Vicodin is a combination of two pain relievers. One is acetaminophen which is commonly known as Tylenol and the other is hydrocodone, which is a synthetic form of codeine. This narcotic is one of the most widely prescribed pain relief medications and has unfortunately become a drug that is frequently abused.
Vicodin is commonly prescribed by doctors to alleviate pain after surgery, as a result of automobile injuries, arthritis and sports injuries and may be prescribed by dentists after oral surgery.
If used as directed for real and legitimate pain, the patient should not experience any form of addiction. However, for those individuals who increase their dosage of the drug and take it sooner than prescribed, if other factors are also involved, this may indicate signs of Vicodin addiction.
The following signs might indicate the need for Vicodin Addiction Treatment:
- Do you need more pills to get the same effect as you did when you obtained your first prescription?
- Has the doctor who wrote your original prescription refused to write a new one for you?
- Do you feel guilty about your use of the drug?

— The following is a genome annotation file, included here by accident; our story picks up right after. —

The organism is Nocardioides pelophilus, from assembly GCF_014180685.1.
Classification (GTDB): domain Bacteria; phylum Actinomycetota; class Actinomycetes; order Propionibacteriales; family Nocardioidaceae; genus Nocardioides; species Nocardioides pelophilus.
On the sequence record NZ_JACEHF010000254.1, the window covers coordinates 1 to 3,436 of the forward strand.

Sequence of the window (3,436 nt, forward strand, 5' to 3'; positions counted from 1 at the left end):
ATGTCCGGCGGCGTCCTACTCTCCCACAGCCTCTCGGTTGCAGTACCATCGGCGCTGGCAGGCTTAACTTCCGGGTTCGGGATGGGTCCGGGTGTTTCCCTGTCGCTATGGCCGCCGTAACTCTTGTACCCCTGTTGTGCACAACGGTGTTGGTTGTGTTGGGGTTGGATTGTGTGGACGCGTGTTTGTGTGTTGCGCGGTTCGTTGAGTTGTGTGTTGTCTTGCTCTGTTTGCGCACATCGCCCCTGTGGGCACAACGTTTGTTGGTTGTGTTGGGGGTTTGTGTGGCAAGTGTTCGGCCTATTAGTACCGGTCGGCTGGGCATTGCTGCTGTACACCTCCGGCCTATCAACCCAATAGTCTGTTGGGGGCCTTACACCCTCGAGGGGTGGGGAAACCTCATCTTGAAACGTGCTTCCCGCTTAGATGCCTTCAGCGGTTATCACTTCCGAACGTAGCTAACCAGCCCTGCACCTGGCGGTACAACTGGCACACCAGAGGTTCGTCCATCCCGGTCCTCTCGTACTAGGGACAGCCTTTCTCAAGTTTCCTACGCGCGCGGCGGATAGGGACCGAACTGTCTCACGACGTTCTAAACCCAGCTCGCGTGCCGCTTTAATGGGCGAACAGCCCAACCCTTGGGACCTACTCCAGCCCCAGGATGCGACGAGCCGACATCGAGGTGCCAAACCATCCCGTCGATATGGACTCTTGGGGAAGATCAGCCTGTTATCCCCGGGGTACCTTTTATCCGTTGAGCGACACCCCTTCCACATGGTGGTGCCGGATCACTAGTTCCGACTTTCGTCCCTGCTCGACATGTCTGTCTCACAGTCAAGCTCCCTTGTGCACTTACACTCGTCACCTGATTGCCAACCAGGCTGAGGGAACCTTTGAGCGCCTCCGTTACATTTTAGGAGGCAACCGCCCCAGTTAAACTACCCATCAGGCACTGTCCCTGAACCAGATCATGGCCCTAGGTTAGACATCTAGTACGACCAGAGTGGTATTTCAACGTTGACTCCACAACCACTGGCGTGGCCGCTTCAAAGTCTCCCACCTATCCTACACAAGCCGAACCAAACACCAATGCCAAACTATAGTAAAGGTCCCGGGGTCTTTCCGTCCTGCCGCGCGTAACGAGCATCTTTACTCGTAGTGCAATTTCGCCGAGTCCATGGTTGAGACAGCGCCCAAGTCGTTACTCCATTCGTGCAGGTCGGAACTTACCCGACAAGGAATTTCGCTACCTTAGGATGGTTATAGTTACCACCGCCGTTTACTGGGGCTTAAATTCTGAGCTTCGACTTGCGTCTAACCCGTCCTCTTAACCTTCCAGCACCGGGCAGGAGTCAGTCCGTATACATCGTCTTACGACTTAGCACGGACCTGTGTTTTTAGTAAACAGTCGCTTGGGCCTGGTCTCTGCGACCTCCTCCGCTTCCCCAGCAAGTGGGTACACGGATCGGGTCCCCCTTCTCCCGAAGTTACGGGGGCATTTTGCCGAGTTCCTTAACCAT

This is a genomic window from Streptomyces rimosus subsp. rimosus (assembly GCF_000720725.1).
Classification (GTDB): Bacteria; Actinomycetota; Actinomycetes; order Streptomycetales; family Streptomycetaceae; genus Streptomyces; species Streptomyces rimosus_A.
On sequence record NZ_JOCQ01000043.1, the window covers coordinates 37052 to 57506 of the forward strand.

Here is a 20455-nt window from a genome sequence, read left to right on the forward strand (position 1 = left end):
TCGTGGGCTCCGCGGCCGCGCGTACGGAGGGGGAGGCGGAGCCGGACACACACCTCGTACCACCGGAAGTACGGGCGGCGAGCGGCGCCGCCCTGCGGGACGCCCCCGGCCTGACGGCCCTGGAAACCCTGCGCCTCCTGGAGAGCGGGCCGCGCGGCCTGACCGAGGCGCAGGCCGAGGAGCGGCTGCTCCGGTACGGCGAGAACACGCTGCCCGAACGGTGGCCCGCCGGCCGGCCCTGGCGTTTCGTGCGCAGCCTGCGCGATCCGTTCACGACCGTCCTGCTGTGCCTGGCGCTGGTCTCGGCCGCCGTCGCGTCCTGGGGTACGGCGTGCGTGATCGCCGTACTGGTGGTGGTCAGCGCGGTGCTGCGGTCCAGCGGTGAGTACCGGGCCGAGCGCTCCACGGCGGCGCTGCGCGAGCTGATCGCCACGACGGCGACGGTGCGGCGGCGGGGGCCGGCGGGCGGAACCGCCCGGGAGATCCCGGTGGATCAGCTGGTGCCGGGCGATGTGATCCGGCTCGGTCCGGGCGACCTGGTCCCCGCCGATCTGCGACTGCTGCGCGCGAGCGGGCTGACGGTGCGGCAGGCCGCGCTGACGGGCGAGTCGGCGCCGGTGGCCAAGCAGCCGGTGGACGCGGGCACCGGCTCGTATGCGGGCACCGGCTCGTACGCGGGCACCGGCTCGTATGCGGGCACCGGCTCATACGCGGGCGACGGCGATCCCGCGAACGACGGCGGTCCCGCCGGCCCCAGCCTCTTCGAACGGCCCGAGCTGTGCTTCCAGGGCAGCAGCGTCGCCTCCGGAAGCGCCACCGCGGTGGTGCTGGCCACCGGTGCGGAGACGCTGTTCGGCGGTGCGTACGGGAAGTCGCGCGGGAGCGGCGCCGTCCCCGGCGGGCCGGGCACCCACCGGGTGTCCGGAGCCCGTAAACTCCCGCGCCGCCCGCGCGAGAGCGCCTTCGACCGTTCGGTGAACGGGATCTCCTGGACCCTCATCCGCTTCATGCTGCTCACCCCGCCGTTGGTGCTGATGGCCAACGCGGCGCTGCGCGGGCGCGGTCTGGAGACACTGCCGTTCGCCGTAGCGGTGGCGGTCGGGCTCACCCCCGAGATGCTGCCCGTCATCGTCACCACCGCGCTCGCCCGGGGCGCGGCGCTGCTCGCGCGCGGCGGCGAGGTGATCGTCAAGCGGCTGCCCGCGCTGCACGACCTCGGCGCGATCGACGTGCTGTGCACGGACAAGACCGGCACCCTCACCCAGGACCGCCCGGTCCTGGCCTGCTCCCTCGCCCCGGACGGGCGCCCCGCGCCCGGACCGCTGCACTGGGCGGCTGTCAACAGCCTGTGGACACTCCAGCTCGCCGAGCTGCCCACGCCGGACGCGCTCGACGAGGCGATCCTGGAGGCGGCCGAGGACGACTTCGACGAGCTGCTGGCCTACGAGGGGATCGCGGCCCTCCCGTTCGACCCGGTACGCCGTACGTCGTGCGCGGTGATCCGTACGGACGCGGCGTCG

- Are you taking Vicodin more frequently or in larger doses than initially prescribed?
- Do you resort to buying Vicodin on the street?
- Do you go to different doctors to obtain prescriptions for sufficient drugs to supply your needs?
- When your supply runs out, do you feel sick and experience muscle pain, insomnia, night sweats, etc?
- Has your family noticed your abuse of this drug and commented on it to you?
For many years, those suffering from insipid Vicodin Addictions have had very few alternatives for meaningful Vicodin Addiction treatment. There were also virtually no options for meaningful treatment that would not require hospitalization or some other departure from one’s regular life. Further, these days more than ever before, Vicodin is prescribed by doctors, dentists and many other health practitioners as the “painkiller of choice” for many typical procedures. Unfortunately, the prolific use of Vicodin has led to addictions for ordinary people, from hard-working stay-at-home moms to the CEO of multi-national corporations.